Saturday

30 April 2011

"... for we cannot keep from speaking about what we have seen and heard." (v. 20)

Background

After Peter's bold words in yesterday's passage, the Jewish religious authorities stood amazed at these two ordinary working men giving such an astounding theological defence. Leaders who were prominent in the story of Jesus' death (such as Annas and Caiaphas, the high priests) recognised Peter and John as disciples who followed Jesus into Jerusalem (and who should surely know what happens to such rebels) and yet they stood defiant! And to confound them even further stands the man who was healed; the former lame man who seemed reluctant to leave the sides of the apostles (Acts 3:1-11). They were speechless (as Jesus has predicted in Luke 21:15). There was no easy way to silence such men - since everyone was talking about the healing of the lame man. And in this climate public opinion could so easily turn against the authorities. So the leaders tried what many religious authorities do to this day: they banned them from speaking in the name of Jesus.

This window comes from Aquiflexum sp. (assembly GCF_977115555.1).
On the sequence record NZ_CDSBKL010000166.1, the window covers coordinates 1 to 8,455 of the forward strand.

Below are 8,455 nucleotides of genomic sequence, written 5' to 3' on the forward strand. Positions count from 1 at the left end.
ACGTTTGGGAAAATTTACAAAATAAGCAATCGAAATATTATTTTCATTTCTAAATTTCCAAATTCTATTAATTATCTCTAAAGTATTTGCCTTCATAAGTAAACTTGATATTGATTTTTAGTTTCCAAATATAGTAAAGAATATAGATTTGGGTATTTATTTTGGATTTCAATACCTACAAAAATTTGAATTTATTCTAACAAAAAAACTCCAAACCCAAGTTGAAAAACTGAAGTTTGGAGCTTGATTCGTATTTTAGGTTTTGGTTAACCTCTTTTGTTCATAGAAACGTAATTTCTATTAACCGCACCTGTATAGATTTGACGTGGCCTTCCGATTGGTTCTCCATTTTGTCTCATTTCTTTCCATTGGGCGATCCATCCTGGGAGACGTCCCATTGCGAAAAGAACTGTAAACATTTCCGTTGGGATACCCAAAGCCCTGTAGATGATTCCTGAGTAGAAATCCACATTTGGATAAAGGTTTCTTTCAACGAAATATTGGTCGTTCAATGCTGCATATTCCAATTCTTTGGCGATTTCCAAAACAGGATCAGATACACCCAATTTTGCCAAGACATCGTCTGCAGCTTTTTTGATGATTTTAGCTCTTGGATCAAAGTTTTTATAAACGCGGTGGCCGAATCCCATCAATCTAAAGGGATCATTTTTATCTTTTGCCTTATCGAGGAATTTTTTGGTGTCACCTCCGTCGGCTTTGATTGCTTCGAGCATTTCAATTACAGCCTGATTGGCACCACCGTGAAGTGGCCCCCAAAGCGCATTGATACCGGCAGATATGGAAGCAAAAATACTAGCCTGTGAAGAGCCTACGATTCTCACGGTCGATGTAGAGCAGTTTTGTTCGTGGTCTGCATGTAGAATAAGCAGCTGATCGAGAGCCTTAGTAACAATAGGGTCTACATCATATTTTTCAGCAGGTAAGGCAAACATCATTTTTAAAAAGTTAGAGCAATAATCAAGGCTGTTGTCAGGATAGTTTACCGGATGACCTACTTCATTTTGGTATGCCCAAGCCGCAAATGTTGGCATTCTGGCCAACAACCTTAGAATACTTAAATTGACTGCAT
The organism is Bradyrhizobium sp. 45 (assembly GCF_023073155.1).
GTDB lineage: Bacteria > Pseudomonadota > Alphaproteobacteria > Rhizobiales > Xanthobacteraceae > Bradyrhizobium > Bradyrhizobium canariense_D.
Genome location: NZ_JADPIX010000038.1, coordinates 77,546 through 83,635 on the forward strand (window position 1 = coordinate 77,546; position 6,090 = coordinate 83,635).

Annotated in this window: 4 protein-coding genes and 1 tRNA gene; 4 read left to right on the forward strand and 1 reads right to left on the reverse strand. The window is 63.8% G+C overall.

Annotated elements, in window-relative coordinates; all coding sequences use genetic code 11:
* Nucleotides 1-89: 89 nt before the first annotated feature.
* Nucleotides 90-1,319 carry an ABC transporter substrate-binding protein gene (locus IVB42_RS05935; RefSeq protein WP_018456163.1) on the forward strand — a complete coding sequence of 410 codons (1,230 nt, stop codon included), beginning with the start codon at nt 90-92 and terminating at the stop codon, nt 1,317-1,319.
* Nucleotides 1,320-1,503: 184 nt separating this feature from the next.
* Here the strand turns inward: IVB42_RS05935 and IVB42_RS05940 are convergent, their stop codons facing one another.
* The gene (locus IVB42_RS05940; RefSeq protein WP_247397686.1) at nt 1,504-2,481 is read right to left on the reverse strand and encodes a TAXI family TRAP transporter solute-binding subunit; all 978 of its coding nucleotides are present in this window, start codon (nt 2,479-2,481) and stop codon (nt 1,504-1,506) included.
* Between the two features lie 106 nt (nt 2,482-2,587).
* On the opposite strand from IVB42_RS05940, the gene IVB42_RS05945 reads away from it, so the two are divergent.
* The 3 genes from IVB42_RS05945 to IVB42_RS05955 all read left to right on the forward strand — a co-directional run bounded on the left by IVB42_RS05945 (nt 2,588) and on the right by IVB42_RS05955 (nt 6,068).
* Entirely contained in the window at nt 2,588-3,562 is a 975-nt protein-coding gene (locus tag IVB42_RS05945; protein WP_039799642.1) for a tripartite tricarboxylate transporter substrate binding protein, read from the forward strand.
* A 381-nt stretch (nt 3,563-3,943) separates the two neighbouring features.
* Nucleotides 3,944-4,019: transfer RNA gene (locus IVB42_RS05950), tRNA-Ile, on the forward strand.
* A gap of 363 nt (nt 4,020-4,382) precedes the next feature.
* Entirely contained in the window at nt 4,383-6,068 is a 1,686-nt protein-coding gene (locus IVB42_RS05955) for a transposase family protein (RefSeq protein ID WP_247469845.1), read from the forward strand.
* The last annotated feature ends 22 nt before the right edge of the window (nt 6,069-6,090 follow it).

But Peter bravely invokes a higher power - for God had instructed them precisely to speak, and teach, and heal, and baptise, in the name of Jesus (see Matthew 28:1-20) - and besides which, they simply couldn't keep quiet about him! The threats of the religious leaders fell on deaf ears, and not only did the Apostles' mouths keep on praising Jesus for all he had done, but all the people too!

To Ponder

Read some of the classic Methodist hymns from a time of great spiritual revival (eg O for a thousand tonguesCome sinners to the gospel feastGive me the faith which can remove). Think about the fervent words of those who 'could not keep from speaking' about what they had found in Jesus.

What do you think would be the effect of a church today that simply couldn't stop talking about what God had done?

The Apostles were supported by the man who had been healed standing alongside them. How can our words be backed up by evidence of what God is doing in our lives?

How can we support Christians who are persecuted for speaking in the name of Jesus today?

Bible notes author: The Revd Andrew Murphy

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